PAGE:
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Murfreesboro, TN, United States

Middle Tennessee State University, commonly abbreviated as MTSU or MT, is a comprehensive coeducational public university in Murfreesboro, Tennessee.Founded in 1911 as a normal school, the university is composed of eight undergraduate colleges as well as a college of graduate studies, together offering more than 80 majors/degree programs through over 35 departments. MTSU is most prominently known for its Recording Industry, Aerospace, Music, and Concrete Industry Management programs. The university has partnered in research endeavors with the Oak Ridge National Laboratory, the United States Army, and the United States Marine Corps. In 2009, Middle Tennessee State University was ranked among the nation's top 100 public universities by Forbes magazine.MTSU student athletes compete intercollegiately as the Blue Raiders, as a part of Division I Football Bowl Subdivision athletics in the Conference USA. On November 29, 2012, MTSU Athletics announced they had accepted an invitation to the conference.MTSU is part of the Tennessee Board of Regents and the State University and Community College System of Tennessee, and is accredited by the Southern Association of Colleges and Schools Commission on Colleges. Its president is Sidney A. McPhee. Wikipedia.


Brower A.V.,Middle Tennessee State University
Proceedings. Biological sciences / The Royal Society | Year: 2013

The diverse Müllerian mimetic wing patterns of neotropical Heliconius (Nymphalidae) have been proposed to be not only aposematic signals to potential predators, but also intra- and interspecific recognition signals that allow the butterflies to maintain their specific identities, and which perhaps drive the process of speciation, as well. Adaptive features under differential selection that also serve as cues for assortative mating have been referred to as 'magic traits', which can drive ecological speciation. Such traits are expected to exhibit allelic differentiation between closely related species with ongoing gene flow, whereas unlinked neutral traits are expected to be homogenized to a greater degree by introgression. However, recent evidence suggests that interspecific hybridization among Heliconius butterflies may have resulted in adaptive introgression of these very same traits across species boundaries, and in the evolution of new species by homoploid hybrid speciation. The theory and data supporting various aspects of the apparent paradox of 'magic trait' introgression are reviewed, with emphasis on population genomic comparisons of Heliconius melpomene and its close relatives. Source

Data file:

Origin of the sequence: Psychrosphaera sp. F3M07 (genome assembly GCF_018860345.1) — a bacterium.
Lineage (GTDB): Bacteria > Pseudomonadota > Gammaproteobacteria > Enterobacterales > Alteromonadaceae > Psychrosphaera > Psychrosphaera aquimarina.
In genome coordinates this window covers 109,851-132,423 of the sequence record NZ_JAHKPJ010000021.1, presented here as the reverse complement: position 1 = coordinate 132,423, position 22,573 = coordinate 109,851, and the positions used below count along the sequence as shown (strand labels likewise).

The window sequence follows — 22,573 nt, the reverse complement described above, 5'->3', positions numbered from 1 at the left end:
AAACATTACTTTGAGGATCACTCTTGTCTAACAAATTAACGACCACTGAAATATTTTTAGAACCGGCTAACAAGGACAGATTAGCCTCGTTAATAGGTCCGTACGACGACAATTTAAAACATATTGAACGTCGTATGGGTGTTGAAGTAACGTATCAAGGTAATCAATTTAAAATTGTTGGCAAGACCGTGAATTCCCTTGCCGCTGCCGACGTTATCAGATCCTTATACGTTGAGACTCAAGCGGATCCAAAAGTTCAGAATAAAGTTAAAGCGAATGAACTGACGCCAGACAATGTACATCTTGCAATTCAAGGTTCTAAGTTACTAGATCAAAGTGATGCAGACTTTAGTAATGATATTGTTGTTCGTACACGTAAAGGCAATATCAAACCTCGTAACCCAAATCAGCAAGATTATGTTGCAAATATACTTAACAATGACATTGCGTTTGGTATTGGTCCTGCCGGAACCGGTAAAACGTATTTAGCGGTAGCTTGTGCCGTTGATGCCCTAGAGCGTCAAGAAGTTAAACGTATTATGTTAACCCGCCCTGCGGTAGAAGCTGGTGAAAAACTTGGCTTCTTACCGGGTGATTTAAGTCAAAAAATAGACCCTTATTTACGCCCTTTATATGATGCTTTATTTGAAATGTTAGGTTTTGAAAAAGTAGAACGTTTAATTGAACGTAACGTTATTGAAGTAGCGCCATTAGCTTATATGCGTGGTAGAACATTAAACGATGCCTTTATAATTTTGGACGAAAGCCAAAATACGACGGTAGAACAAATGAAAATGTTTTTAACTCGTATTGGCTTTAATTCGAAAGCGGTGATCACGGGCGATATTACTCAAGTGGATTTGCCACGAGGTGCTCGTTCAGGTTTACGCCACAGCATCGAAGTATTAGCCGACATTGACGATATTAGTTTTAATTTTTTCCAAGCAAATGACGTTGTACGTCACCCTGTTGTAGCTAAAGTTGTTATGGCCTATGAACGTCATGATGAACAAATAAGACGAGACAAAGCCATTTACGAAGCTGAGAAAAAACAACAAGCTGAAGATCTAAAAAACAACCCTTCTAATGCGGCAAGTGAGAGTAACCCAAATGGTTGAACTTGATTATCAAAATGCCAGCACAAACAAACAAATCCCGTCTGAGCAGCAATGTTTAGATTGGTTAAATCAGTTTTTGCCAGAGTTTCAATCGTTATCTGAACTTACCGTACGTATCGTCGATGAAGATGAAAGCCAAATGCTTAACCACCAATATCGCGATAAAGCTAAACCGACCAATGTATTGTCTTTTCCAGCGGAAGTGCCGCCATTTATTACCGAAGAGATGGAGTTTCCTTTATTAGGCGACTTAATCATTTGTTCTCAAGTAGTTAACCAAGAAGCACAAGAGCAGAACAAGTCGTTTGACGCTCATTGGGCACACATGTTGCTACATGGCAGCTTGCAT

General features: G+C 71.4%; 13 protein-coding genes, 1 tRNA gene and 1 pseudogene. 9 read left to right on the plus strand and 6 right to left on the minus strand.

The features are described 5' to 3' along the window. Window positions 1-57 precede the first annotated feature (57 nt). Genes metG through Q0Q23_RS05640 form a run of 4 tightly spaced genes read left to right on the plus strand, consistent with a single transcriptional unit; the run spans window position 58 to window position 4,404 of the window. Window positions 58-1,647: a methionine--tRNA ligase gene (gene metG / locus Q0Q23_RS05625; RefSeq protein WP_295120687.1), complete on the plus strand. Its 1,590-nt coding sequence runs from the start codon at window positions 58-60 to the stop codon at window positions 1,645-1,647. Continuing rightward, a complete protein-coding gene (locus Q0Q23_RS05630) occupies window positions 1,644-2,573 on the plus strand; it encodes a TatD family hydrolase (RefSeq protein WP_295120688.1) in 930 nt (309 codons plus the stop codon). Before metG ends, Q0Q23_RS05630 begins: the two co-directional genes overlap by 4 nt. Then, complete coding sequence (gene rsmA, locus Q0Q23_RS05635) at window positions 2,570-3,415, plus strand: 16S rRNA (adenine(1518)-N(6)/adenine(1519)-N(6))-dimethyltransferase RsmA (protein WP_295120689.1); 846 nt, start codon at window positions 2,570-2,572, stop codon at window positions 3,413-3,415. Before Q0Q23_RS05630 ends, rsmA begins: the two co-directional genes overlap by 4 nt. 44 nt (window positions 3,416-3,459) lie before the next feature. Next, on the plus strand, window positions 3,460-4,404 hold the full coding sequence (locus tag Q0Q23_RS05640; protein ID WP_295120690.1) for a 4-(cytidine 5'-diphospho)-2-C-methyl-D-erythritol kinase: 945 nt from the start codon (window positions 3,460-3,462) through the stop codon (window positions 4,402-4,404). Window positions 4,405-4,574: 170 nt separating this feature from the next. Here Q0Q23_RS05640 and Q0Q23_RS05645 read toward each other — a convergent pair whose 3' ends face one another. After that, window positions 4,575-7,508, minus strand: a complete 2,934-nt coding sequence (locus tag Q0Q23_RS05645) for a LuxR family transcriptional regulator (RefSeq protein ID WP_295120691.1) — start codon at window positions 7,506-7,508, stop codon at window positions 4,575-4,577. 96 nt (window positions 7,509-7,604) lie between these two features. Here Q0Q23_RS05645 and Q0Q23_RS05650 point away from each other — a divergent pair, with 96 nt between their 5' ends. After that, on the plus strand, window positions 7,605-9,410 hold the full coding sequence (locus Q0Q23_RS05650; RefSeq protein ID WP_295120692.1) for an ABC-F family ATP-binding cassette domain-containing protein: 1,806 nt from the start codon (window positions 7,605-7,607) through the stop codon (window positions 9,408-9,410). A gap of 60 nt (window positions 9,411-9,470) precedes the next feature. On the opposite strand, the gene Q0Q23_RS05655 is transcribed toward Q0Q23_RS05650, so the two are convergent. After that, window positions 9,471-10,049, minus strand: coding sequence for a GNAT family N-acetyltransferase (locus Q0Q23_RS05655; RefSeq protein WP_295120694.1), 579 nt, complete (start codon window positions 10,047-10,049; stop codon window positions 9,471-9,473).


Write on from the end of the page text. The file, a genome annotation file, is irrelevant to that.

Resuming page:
Jessen J.R.,Middle Tennessee State University
Developmental Biology | Year: 2015

The zebrafish extracellular matrix (ECM) is a dynamic and pleomorphic structure consisting of numerous proteins that together regulate a variety of cellular and morphogenetic events beginning as early as gastrulation. The zebrafish genome encodes a similar complement of ECM proteins as found in other vertebrate organisms including glycoproteins, fibrous proteins, proteoglycans, glycosaminoglycans, and interacting or modifying proteins such as integrins and matrix metalloproteinases. As a genetic model system combined with its amenability to high-resolution microscopic imaging, the zebrafish allows interrogation of ECM protein structure and function in both the embryo and adult. Accumulating data have identified important roles for zebrafish ECM proteins in processes as diverse as cell polarity, migration, tissue mechanics, organ laterality, muscle contraction, and regeneration. In this review, I highlight recently published data on these topics that demonstrate how the ECM proteins fibronectin, laminin, and collagen contribute to zebrafish development and adult homeostasis. © 2014 Elsevier Inc. Source


Klukowski M.,Middle Tennessee State University
General and Comparative Endocrinology | Year: 2011